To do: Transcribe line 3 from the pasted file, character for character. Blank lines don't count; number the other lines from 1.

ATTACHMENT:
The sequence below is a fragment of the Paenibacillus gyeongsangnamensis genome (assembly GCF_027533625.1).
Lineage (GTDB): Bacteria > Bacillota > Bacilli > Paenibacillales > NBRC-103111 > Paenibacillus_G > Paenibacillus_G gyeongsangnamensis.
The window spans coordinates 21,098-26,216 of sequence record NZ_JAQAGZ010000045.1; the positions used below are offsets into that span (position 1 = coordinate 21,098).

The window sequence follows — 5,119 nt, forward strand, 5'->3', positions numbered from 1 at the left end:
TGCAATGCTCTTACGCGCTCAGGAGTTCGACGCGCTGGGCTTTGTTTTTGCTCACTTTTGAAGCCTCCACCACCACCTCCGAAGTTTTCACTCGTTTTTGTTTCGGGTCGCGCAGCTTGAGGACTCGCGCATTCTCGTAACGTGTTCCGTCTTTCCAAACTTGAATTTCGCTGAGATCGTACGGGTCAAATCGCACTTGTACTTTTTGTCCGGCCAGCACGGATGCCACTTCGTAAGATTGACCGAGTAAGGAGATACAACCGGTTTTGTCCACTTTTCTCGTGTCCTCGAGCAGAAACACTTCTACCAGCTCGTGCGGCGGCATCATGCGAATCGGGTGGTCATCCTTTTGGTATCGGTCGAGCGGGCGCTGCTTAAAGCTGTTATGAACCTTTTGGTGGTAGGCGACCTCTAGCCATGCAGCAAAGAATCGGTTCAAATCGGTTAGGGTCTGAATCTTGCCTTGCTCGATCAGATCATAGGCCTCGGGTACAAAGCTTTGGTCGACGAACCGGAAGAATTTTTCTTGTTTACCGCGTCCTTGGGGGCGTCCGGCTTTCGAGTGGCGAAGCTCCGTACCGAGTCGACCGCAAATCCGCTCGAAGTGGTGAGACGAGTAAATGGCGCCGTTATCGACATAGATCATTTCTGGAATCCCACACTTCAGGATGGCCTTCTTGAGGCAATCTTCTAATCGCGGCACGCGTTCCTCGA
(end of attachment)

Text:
The window spans coordinates 21,098-26,216 of sequence record NZ_JAQAGZ010000045.1; the positions used below are offsets into that span (position 1 = coordinate 21,098).